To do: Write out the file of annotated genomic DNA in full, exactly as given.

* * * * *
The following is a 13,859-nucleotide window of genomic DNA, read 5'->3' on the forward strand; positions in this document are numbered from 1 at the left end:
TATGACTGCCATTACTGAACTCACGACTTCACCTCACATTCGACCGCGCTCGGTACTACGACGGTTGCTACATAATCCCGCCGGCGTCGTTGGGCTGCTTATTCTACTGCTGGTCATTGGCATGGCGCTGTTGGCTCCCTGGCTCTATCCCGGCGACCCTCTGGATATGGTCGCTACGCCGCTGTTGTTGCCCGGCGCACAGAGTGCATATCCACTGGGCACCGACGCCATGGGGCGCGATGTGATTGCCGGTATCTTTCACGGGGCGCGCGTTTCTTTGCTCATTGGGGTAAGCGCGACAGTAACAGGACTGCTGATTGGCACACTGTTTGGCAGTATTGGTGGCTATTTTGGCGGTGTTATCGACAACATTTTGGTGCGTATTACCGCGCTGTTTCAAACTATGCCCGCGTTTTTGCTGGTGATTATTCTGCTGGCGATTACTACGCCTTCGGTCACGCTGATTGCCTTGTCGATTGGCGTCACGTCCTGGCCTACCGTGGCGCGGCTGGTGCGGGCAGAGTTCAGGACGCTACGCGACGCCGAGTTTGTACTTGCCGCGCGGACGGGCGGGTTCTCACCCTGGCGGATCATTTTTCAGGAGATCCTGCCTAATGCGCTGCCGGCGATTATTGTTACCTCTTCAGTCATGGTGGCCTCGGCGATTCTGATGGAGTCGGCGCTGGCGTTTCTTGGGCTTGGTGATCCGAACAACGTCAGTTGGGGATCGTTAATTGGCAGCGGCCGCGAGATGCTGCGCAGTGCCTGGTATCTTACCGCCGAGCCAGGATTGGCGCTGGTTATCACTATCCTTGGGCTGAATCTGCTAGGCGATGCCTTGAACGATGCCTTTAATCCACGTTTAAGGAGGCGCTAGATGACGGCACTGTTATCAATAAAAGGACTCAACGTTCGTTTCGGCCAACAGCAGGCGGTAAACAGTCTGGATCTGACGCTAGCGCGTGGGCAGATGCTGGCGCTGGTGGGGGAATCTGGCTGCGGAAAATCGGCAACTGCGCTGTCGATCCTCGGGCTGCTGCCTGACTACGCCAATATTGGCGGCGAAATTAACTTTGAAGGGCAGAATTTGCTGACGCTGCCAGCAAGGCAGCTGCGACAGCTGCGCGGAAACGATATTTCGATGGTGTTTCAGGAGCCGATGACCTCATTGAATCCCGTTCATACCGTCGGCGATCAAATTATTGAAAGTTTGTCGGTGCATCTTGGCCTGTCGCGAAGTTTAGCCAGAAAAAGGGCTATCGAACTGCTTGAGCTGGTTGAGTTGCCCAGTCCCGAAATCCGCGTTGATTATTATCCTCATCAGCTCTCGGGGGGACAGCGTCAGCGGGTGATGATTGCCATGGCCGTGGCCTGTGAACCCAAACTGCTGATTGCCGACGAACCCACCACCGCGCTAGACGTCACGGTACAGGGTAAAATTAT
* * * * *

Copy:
The following is a 13,859-nucleotide window of genomic DNA, read 5'->3' on the forward strand; positions in this document are numbered from 1 at the left end:
TATGACTGCCATTACTGAACTCACGACTTCACCTCACATTCGACCGCGCTCGGTACTACGACGGTTGCTACATAATCCCGCCGGCGTCGTTGGGCTGCTTATTCTACTGCTGGTCATTGGCATGGCGCTGTTGGCTCCCTGGCTCTATCCCGGCGACCCTCTGGATATGGTCGCTACGCCGCTGTTGTTGCCCGGCGCACAGAGTGCATATCCACTGGGCACCGACGCCATGGGGCGCGATGTGATTGCCGGTATCTTTCACGGGGCGCGCGTTTCTTTGCTCATTGGGGTAAGCGCGACAGTAACAGGACTGCTGATTGGCACACTGTTTGGCAGTATTGGTGGCTATTTTGGCGGTGTTATCGACAACATTTTGGTGCGTATTACCGCGCTGTTTCAAACTATGCCCGCGTTTTTGCTGGTGATTATTCTGCTGGCGATTACTACGCCTTCGGTCACGCTGATTGCCTTGTCGATTGGCGTCACGTCCTGGCCTACCGTGGCGCGGCTGGTGCGGGCAGAGTTCAGGACGCTACGCGACGCCGAGTTTGTACTTGCCGCGCGGACGGGCGGGTTCTCACCCTGGCGGATCATTTTTCAGGAGATCCTGCCTAATGCGCTGCCGGCGATTATTGTTACCTCTTCAGTCATGGTGGCCTCGGCGATTCTGATGGAGTCGGCGCTGGCGTTTCTTGGGCTTGGTGATCCGAACAACGTCAGTTGGGGATCGTTAATTGGCAGCGGCCGCGAGATGCTGCGCAGTGCCTGGTATCTTACCGCCGAGCCAGGATTGGCGCTGGTTATCACTATCCTTGGGCTGAATCTGCTAGGCGATGCCTTGAACGATGCCTTTAATCCACGTTTAAGGAGGCGCTAGATGACGGCACTGTTATCAATAAAAGGACTCAACGTTCGTTTCGGCCAACAGCAGGCGGTAAACAGTCTGGATCTGACGCTAGCGCGTGGGCAGATGCTGGCGCTGGTGGGGGAATCTGGCTGCGGAAAATCGGCAACTGCGCTGTCGATCCTCGGGCTGCTGCCTGACTACGCCAATATTGGCGGCGAAATTAACTTTGAAGGGCAGAATTTGCTGACGCTGCCAGCAAGGCAGCTGCGACAGCTGCGCGGAAACGATATTTCGATGGTGTTTCAGGAGCCGATGACCTCATTGAATCCCGTTCATACCGTCGGCGATCAAATTATTGAAAGTTTGTCGGTGCATCTTGGCCTGTCGCGAAGTTTAGCCAGAAAAAGGGCTATCGAACTGCTTGAGCTGGTTGAGTTGCCCAGTCCCGAAATCCGCGTTGATTATTATCCTCATCAGCTCTCGGGGGGACAGCGTCAGCGGGTGATGATTGCCATGGCCGTGGCCTGTGAACCCAAACTGCTGATTGCCGACGAACCCACCACCGCGCTAGACGTCACGGTACAGGGTAAAATTAT